Same Height?

Be on Guard for Selective Perception and other Meeting Participant Biases

Guard against selective perception. As their session leader, remember that everything heard in a meeting or workshop is interpreted and filtered differently by participants.  They will hear or see differently based on their individual biases, or colored lenses.  To illustrate the point, the pictures below are all from the same area in space using different lenses…

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WHY Are We Doing This

How to Help a Group Decide the WHY, WHAT, and HOW—Purpose, Criteria, and Options

To facilitate consensus around simple decision-making, consider the following scenario and do not forget to help the group articulate the purpose of the project your meeting supports.  Let us say that four of us are taking a trip from Minneapolis to New Orleans.  Consider why we are going, the options, and how we might get…

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Messaging

How to Effectively Build a Consensual Message for Project Updates in 30 Minutes

Purpose of 30-30 Project Updates: Time is precious.  Stakeholders want and need project updates but do not want to overinvest.  Dashboards are a fine example, relying on green lights, yellow lights, and red lights to highlight the status of project activities.  Another approach you can use includes the “30 in 3” update.  It takes less than…

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Remove Distractions

Effective Facilitators Remember to Remove Distractions to Provide More Focus

Getting participants to focus on the same thing at the same time represents one of the hardest thing to accomplish with a group of people. Therefore, learning to remove distractions reflects a core skill and primary responsibility of the meeting leader. Your Rosetta Stone: Remove Distractions Remember that all questions you have about what you…

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Facilitation Guidelines

15 Facilitation Guidelines Followed by Professional Facilitators

In the role of facilitator, you can be worth your weight in gold by following these fifteen simple, yet critical facilitation guidelines. 15 Facilitation Guidelines Session leaders must observe carefully and listen to all that the group says and does. Be there! Totally immerse your body, mind, and spirit in the method of the group. Recognize…

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The Facilitation Wheel

The Primary Facilitation Skills of Highly Effective Professionals

The mandala wheel illustrates the primary facilitation skills required of a professional. The wheel suggests context and method; you provide the other skills and attributes after confirming the group goal or deliverable with the participants and ensuring they find the agenda a reasonable approach (preferably completed during the interview or Preparation phase). Active listening Contacting…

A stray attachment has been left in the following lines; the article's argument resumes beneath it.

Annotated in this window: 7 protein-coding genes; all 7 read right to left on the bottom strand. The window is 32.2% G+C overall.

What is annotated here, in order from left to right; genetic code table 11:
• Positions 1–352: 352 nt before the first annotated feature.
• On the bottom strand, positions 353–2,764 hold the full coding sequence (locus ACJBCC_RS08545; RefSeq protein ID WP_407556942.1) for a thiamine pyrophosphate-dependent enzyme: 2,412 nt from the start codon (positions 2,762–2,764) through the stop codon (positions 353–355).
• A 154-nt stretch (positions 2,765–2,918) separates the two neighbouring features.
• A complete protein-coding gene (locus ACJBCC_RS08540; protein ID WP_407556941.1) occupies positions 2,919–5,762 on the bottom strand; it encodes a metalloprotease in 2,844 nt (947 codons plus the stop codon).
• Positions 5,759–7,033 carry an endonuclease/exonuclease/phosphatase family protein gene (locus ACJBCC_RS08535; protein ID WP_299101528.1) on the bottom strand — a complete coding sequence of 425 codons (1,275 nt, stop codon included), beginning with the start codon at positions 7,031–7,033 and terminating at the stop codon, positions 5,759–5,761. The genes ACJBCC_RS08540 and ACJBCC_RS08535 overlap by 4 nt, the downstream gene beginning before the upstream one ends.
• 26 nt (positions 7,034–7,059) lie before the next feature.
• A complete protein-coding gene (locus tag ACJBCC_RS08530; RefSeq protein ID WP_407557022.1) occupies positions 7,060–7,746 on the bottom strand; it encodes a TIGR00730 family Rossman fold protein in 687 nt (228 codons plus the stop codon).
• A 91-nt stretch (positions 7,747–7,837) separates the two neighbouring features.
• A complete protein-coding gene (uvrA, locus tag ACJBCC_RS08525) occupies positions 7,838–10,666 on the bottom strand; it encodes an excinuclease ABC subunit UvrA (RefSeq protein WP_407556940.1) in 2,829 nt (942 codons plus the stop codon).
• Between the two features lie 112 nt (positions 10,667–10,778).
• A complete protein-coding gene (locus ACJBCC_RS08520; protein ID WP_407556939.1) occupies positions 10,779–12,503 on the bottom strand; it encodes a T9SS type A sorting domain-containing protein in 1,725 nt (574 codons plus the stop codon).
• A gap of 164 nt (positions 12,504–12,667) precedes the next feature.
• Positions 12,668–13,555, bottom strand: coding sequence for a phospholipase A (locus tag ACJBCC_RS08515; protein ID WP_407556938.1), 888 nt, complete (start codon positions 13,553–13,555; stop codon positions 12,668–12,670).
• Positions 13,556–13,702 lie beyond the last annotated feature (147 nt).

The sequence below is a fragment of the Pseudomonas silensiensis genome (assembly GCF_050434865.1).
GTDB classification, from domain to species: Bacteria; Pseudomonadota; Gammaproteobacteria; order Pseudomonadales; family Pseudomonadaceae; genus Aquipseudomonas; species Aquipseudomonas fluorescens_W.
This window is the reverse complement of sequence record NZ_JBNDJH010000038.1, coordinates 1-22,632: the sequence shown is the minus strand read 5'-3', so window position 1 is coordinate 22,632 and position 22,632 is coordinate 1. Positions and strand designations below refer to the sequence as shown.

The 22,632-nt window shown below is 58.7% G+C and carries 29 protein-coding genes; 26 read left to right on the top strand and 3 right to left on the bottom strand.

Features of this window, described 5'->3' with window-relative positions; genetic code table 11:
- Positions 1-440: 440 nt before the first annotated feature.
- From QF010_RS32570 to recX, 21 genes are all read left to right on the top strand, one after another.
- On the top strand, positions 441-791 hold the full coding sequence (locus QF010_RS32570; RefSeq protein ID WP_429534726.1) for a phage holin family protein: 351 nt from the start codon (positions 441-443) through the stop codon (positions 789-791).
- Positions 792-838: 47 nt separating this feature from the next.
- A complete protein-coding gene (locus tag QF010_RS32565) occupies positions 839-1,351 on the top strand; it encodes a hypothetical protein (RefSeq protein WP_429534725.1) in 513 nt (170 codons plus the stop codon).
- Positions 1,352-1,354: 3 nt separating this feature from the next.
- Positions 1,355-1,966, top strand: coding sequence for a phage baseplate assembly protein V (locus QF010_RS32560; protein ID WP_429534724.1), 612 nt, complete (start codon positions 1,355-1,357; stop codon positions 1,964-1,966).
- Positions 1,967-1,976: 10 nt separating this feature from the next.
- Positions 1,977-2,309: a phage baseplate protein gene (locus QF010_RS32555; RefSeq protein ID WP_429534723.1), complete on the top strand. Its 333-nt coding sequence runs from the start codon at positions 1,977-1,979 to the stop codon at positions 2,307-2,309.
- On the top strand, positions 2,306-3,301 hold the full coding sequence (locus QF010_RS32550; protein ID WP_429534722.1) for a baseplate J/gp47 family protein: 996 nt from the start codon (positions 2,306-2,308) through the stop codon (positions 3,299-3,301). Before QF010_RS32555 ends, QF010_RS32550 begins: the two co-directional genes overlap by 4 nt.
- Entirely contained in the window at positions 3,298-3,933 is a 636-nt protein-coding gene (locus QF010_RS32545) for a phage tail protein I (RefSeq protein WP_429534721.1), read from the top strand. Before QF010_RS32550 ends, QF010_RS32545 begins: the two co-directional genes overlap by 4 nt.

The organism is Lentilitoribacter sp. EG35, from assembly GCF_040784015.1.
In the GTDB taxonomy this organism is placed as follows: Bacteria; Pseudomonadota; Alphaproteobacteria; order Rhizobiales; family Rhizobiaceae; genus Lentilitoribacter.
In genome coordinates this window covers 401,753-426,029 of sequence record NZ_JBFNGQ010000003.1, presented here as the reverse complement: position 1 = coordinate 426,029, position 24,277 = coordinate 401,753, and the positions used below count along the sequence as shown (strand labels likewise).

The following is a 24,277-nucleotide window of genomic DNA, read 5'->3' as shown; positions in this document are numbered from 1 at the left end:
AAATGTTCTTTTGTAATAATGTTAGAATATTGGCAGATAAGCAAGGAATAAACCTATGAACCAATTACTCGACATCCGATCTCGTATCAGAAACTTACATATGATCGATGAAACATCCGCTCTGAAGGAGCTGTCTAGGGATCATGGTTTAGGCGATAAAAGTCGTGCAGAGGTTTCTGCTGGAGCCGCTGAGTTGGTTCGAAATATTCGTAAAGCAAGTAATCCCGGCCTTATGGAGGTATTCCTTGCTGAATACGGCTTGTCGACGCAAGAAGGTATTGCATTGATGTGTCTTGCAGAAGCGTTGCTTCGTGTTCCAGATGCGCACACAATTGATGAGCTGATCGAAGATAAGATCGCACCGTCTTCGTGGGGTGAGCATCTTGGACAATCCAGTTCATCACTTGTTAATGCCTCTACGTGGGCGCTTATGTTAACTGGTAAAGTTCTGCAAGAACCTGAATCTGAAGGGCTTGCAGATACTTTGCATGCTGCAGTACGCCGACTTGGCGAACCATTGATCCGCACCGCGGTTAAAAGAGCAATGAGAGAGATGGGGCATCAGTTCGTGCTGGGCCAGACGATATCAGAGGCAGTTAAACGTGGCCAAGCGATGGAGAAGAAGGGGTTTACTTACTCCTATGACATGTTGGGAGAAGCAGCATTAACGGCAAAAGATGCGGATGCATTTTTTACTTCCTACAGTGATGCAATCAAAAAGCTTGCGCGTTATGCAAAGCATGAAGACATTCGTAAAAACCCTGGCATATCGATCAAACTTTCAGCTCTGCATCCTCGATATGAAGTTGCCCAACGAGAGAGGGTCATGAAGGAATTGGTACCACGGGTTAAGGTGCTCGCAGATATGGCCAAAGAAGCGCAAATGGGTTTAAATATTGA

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Executing Your Strategy

Facilitators’ Overview of the HBR Book Executing Your Strategy

Executing Your Strategy was published by Harvard Business School Press and written by two FAST alumni. The tightly woven book provides instruction on how to transform strategy into projects. Writers Morgan and Malek (both previously professors at Stanford University), spoke with us about the importance of professional facilitation to both “plan your work” (strategy) and “work your…

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Three Questions for Clarity and Precision

Three Simple yet Precise Questions that Improve Group Clarity and Consensus Building

We have learned during facilitated meetings and workshops, that it’s not easy for participants to respond to broad questions like “How do you solve global hunger?”  While meaningful, the question’s scope is too broad (and perhaps vague) to stimulate specific, actionable (ie, SMART) responses like “We could convert eight abandoned mine shafts in Somalia to create…

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Three Principles

You Can Effectively Facilitate With These Three Guiding Principles

There are three guiding principles of effective facilitation.  The first and foremost includes first No Harm, giving way to the Safety Moments and OE (ie, Operational Excellence moments shared in many companies). The second is Focus and the importance of removing distractions.  The third is managing and reminding about Perspective, whether individual or group, and…

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